DeSantis spoke at events attended by popular right-wing figures
Florida gubernatorial candidate Rep. Ron DeSantisRonald Dion DeSantisGOP tentatively decides on Jacksonville for site of convention DeSantis pushing to host Republican National Convention in Florida Florida bars and theaters to reopen starting Friday, DeSantis says MORE (R) spoke on four separate occasions at a conference organized by a conservative activist and attended by prominent right-wing figures, The Washington Post reported Sunday.
The newspaper reported that DeSantis attended the David Horowitz Freedom Center conferences in 2013, 2015, 2016 and 2017 in the six years since he was elected to Congress. Horowitz, the founder of the conference and an opinion contributor to The Hill, has said the country’s “only serious race war” is against whites, and has espoused anti-Islam views.
The Washington Post reported that in three of the four speeches it reviewed, DeSantis attacked Democratic policies but did not explicitly discuss race.
Elizabeth Fusick, a spokeswoman for DeSantis, told the Post that the congressman “is happy to be judged on his record.”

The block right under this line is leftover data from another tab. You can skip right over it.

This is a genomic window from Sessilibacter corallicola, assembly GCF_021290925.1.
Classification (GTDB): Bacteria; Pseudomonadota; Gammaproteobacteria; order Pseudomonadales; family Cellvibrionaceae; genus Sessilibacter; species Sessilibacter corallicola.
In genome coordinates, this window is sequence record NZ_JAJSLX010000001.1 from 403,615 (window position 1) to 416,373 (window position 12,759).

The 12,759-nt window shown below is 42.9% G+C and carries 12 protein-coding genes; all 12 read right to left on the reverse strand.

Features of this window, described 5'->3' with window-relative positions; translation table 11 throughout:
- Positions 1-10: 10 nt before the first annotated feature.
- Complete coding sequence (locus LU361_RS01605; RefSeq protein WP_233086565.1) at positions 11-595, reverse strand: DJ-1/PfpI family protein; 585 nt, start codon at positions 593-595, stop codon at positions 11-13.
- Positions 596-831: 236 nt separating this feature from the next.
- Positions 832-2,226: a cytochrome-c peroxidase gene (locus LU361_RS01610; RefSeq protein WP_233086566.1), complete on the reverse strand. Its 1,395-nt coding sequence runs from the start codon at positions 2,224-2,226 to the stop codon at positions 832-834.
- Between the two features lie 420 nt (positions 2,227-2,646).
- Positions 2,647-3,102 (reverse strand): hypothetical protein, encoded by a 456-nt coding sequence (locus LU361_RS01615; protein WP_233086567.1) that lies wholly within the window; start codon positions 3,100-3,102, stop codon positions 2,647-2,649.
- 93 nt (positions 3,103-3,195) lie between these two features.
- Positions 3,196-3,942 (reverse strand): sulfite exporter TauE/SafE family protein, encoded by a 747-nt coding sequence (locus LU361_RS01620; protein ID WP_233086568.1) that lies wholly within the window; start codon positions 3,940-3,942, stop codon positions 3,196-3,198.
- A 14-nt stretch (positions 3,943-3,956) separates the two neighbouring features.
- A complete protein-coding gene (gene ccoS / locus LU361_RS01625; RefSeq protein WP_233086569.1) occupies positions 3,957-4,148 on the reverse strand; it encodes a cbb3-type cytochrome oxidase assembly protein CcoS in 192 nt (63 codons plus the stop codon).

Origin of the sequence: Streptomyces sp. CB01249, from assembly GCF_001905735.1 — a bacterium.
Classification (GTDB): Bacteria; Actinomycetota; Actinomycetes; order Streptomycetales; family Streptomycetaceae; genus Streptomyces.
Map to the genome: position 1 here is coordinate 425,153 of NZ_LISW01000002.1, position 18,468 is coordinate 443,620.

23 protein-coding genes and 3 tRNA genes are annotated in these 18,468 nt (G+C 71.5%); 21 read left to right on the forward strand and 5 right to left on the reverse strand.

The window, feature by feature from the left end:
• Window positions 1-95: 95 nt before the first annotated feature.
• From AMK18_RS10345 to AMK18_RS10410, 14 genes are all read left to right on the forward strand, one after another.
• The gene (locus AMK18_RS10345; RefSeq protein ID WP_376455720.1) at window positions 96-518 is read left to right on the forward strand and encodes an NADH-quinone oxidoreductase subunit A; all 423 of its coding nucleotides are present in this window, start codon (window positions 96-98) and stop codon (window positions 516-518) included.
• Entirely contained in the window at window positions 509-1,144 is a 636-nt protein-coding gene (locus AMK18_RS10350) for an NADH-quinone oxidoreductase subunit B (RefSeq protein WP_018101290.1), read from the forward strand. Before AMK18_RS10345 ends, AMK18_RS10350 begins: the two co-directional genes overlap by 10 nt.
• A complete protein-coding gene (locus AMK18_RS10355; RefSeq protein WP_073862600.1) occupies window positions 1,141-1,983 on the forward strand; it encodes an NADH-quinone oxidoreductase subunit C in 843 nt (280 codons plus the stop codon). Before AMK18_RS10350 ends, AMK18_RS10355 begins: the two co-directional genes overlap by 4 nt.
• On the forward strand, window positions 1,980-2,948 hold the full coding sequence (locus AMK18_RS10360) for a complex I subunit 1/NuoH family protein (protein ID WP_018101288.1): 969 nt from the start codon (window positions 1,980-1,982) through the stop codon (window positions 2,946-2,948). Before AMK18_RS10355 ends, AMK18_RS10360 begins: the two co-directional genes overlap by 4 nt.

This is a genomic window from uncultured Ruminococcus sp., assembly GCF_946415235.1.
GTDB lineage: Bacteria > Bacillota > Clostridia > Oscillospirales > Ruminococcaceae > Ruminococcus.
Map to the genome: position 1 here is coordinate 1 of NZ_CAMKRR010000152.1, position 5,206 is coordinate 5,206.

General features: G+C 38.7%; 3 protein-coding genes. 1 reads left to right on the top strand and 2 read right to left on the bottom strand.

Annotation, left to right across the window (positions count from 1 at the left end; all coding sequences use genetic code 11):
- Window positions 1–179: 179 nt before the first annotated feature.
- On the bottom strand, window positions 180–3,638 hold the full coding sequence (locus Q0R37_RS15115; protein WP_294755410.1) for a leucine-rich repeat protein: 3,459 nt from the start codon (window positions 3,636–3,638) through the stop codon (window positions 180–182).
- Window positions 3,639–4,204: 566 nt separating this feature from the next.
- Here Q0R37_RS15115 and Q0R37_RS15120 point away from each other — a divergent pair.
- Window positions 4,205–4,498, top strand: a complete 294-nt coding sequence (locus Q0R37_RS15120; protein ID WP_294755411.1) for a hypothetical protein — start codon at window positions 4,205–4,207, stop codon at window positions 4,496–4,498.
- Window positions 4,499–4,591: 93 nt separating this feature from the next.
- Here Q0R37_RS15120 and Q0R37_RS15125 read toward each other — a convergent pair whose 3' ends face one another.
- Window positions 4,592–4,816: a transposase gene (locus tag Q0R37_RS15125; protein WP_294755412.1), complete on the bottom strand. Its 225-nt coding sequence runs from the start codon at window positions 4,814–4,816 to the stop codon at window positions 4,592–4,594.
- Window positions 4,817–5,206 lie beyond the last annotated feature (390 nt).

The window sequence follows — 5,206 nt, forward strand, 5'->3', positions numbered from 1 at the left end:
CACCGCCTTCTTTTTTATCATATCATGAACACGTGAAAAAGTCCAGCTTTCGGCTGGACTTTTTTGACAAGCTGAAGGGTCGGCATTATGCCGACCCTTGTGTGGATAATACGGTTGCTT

“He does not, though, buy into this ‘six degrees of Kevin Bacon’ notion that he is responsible for the views and speeches of others,” she told the news outlet.
Other speakers at the conference have included former White House chief strategist Stephen Bannon, right-wing provocateur Milo Yiannopoulos and far-right Dutch politician Geert Wilders.
More mainstream conservatives, including Department of Energy Secretary Rick PerryRick PerryCoronavirus Report: The Hill’s Steve Clemons interviews Ernest Moniz Trump issues executive order to protect power grid from attack Why we need to transition, quickly, from fossil fuels to clean energy MORE and former Arkansas Gov. Mike Huckabee (R), have also attended the conference in the last five years.
Race has already become a major talking point in the upcoming gubernatorial election between DeSantis and Andrew Gillum (D), who is black.
DeSantis sparked backlash last month when he urged voters to reject Gillum by warning them not to “monkey this up by trying to embrace a socialist agenda with huge tax increases and bankrupting the state.”
Critics viewed the comment as racially charged, and called on DeSantis to apologize. The congressman has downplayed the criticism, asserting the comment had “zero to do with race.”
A few days later, Gillum was the target of a racist robocall from an out-of-state white supremacist group.
“We can have a challenge between ideas and around what we think the people of the state of Florida deserve. What I don’t want this race to turn into is a race of name-calling,” Gillum, the mayor of Tallahassee, Fla., said in response to the robocalls.
“I want to make sure that we don’t racialize, and frankly, weaponize race as part of this process,” he added.
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